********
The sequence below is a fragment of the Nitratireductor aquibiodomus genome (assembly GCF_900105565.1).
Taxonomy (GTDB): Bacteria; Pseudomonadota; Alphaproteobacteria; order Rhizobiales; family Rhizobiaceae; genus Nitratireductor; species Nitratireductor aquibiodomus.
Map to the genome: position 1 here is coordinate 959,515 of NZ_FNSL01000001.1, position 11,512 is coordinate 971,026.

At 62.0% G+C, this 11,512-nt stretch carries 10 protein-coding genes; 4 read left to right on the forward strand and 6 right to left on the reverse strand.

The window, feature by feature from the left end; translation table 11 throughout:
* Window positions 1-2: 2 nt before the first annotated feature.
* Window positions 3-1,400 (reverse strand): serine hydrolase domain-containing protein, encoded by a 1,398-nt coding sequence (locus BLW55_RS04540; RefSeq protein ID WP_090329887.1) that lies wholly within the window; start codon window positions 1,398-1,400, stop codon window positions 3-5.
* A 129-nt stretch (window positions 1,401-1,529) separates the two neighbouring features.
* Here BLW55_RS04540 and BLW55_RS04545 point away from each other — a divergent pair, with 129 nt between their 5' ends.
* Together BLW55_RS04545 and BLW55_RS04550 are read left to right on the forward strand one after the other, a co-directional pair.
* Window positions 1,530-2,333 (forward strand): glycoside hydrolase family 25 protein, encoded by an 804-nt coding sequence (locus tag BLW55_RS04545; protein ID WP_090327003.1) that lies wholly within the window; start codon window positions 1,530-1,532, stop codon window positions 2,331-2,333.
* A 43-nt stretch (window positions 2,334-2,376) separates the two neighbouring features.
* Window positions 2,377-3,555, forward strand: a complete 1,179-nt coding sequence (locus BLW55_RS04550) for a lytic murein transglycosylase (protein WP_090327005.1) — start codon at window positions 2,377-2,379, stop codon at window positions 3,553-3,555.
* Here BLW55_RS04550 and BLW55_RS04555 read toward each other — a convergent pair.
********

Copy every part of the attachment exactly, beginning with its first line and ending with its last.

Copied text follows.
The sequence below is a fragment of the Nitratireductor aquibiodomus genome (assembly GCF_900105565.1).
Taxonomy (GTDB): Bacteria; Pseudomonadota; Alphaproteobacteria; order Rhizobiales; family Rhizobiaceae; genus Nitratireductor; species Nitratireductor aquibiodomus.
Map to the genome: position 1 here is coordinate 959,515 of NZ_FNSL01000001.1, position 11,512 is coordinate 971,026.

At 62.0% G+C, this 11,512-nt stretch carries 10 protein-coding genes; 4 read left to right on the forward strand and 6 right to left on the reverse strand.

The window, feature by feature from the left end; translation table 11 throughout:
* Window positions 1-2: 2 nt before the first annotated feature.
* Window positions 3-1,400 (reverse strand): serine hydrolase domain-containing protein, encoded by a 1,398-nt coding sequence (locus BLW55_RS04540; RefSeq protein ID WP_090329887.1) that lies wholly within the window; start codon window positions 1,398-1,400, stop codon window positions 3-5.
* A 129-nt stretch (window positions 1,401-1,529) separates the two neighbouring features.
* Here BLW55_RS04540 and BLW55_RS04545 point away from each other — a divergent pair, with 129 nt between their 5' ends.
* Together BLW55_RS04545 and BLW55_RS04550 are read left to right on the forward strand one after the other, a co-directional pair.
* Window positions 1,530-2,333 (forward strand): glycoside hydrolase family 25 protein, encoded by an 804-nt coding sequence (locus tag BLW55_RS04545; protein ID WP_090327003.1) that lies wholly within the window; start codon window positions 1,530-1,532, stop codon window positions 2,331-2,333.
* A 43-nt stretch (window positions 2,334-2,376) separates the two neighbouring features.
* Window positions 2,377-3,555, forward strand: a complete 1,179-nt coding sequence (locus BLW55_RS04550) for a lytic murein transglycosylase (protein WP_090327005.1) — start codon at window positions 2,377-2,379, stop codon at window positions 3,553-3,555.
* Here BLW55_RS04550 and BLW55_RS04555 read toward each other — a convergent pair.